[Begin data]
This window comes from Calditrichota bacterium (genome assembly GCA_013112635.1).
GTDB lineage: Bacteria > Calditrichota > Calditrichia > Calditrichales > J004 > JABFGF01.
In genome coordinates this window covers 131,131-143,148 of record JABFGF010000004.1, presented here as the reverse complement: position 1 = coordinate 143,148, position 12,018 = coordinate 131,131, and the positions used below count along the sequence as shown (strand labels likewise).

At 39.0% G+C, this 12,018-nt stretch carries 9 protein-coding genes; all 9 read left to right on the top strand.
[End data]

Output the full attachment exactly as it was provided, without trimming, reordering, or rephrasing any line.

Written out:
This window comes from Calditrichota bacterium (genome assembly GCA_013112635.1).
GTDB lineage: Bacteria > Calditrichota > Calditrichia > Calditrichales > J004 > JABFGF01.
In genome coordinates this window covers 131,131-143,148 of record JABFGF010000004.1, presented here as the reverse complement: position 1 = coordinate 143,148, position 12,018 = coordinate 131,131, and the positions used below count along the sequence as shown (strand labels likewise).

At 39.0% G+C, this 12,018-nt stretch carries 9 protein-coding genes; all 9 read left to right on the top strand.